Now, two main things seem to have changed. First, patents are now in effect for 20 years. And you can patent stuff before products are out and in use. Actually, you can patent without even planning to innovate anything! This of course has very harmful effects for innovation, and forms the breeding ground for businesses exploiting this as their business model, suing others for infringing on their oh-so-valuable patents.

    As for the extended lifetime, it would still work out fairly well if this interesting graph [wikipedia.org] just wasn't in effect. (note: that graph is logarithmic; it's actually an exponential rate) Unfortunately for our patent situation, but fortunately for us living in this interesting day and age, history itself has proven it is. We don't even need to speculate, because it's historical evidence, not about anything that may happen in the future. The facts here are that we know which key events have happened in history (we know if something is a key event or not by looking at what the product of the paradigm shift was) and when they did, and that's pretty much all we need to see patent lifetime extensions are the least we have needed.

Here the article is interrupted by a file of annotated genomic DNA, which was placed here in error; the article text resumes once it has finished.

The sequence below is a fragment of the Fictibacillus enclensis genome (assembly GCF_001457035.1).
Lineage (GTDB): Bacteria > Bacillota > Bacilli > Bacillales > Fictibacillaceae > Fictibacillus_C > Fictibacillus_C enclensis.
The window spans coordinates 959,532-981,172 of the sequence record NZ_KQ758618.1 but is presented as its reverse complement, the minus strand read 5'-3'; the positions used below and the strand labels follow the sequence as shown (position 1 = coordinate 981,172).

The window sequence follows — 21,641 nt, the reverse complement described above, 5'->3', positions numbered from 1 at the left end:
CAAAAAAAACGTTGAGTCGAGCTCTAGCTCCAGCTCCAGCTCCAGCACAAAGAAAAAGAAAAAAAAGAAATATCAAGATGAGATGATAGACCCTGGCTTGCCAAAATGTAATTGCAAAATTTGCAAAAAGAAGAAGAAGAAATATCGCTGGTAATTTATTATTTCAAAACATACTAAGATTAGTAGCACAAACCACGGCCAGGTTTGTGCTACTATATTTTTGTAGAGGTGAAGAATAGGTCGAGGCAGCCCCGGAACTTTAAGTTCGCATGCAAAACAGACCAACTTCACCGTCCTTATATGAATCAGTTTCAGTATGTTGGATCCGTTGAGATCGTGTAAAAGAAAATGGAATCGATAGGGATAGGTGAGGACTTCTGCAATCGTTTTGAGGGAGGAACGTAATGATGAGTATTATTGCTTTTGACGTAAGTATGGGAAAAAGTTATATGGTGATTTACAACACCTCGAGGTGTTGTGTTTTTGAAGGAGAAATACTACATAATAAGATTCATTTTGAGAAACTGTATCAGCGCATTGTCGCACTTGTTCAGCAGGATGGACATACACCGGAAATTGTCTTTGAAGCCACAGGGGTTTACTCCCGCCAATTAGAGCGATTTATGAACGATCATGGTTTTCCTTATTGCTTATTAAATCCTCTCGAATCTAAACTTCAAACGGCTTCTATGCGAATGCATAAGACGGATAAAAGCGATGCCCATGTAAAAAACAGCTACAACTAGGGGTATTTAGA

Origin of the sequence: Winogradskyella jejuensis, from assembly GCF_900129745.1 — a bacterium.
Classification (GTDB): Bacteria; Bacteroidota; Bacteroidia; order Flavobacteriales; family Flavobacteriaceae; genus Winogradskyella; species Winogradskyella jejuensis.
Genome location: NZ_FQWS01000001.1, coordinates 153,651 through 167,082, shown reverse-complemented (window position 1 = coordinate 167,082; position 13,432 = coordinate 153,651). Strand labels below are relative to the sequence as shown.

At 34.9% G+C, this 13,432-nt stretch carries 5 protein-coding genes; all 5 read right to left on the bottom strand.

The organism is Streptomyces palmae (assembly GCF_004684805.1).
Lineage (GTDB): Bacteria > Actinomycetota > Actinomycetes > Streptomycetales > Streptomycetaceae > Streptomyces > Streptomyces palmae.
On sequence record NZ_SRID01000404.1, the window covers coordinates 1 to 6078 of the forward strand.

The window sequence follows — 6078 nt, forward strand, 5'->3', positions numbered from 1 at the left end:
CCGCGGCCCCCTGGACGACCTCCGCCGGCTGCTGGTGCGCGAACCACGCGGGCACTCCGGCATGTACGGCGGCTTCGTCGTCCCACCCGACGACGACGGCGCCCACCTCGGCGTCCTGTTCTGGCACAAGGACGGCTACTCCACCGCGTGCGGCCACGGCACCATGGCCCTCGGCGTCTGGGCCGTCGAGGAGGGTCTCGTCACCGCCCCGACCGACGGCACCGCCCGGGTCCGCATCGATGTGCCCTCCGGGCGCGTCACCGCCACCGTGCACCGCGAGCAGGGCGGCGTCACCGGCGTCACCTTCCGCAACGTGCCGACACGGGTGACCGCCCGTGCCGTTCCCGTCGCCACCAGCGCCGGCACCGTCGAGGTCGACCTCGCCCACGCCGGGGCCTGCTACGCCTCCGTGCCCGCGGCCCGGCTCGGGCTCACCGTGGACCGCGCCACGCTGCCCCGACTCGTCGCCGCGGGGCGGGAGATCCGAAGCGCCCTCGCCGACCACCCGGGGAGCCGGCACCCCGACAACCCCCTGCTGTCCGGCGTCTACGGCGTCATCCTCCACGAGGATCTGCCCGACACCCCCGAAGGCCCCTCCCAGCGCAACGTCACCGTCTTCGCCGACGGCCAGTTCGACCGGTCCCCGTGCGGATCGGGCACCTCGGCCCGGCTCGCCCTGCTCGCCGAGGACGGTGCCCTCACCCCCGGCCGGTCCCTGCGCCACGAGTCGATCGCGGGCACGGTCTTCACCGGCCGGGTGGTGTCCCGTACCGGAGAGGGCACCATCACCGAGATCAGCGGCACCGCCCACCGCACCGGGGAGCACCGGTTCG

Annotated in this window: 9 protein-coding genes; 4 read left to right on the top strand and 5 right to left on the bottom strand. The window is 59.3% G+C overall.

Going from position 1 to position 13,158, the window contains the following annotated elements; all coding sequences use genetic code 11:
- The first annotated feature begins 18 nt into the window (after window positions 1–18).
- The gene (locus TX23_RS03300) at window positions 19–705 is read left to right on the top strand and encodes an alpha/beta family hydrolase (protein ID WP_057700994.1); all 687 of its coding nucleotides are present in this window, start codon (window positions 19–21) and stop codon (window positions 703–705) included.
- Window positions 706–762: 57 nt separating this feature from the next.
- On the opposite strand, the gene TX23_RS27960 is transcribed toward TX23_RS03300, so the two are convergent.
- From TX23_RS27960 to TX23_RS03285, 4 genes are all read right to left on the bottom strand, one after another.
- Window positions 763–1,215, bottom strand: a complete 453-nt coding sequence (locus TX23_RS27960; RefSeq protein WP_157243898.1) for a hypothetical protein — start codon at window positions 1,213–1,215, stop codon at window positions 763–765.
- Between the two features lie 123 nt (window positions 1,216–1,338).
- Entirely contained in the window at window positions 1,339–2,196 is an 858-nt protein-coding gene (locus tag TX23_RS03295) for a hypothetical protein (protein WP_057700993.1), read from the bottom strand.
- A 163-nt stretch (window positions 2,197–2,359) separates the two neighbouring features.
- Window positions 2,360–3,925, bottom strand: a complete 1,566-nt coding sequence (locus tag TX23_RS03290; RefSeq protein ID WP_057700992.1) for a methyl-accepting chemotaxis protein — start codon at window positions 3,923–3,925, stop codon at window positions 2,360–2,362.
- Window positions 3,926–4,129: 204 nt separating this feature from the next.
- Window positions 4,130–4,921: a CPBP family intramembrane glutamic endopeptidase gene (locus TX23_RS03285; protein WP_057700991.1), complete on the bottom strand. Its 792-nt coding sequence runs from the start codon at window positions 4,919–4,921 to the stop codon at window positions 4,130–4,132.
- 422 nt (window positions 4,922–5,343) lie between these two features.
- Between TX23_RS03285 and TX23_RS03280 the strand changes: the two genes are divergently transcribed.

So, what I think must be done to restore patents to a working state again would be two main things:

    1. Once again, like a long time ago, we should only be able to patent what's released, or possibly (in fear of day 1 patent hijacking after insider leaks) some duration less than e.g. a year in advance, but then the company will immediately have the patent expire if this goal is not fulfilled, along with having a hefty penalty associated with it, possibly a percentage of a company's revenue for some duration X (for an example, how about X being the time in advance the patent was granted?). So the more a company would "guess" and just throw things out without being sure of themselves, the greater risk of real losses they would run. They would now be forced to weigh the risk against the benefit. If they definitely have something worked on and are sure of themselves, sure, they could then submit the application, no special risks involved. Because they would be using the system as intented. I'm not sure if a patent should be allowed to be cancelled with no penalty, because that could be used to stall competition. Maybe that a project might not bear fruit and getting abandoned would have to be a risk a company submitting quite early patents would simply have to take.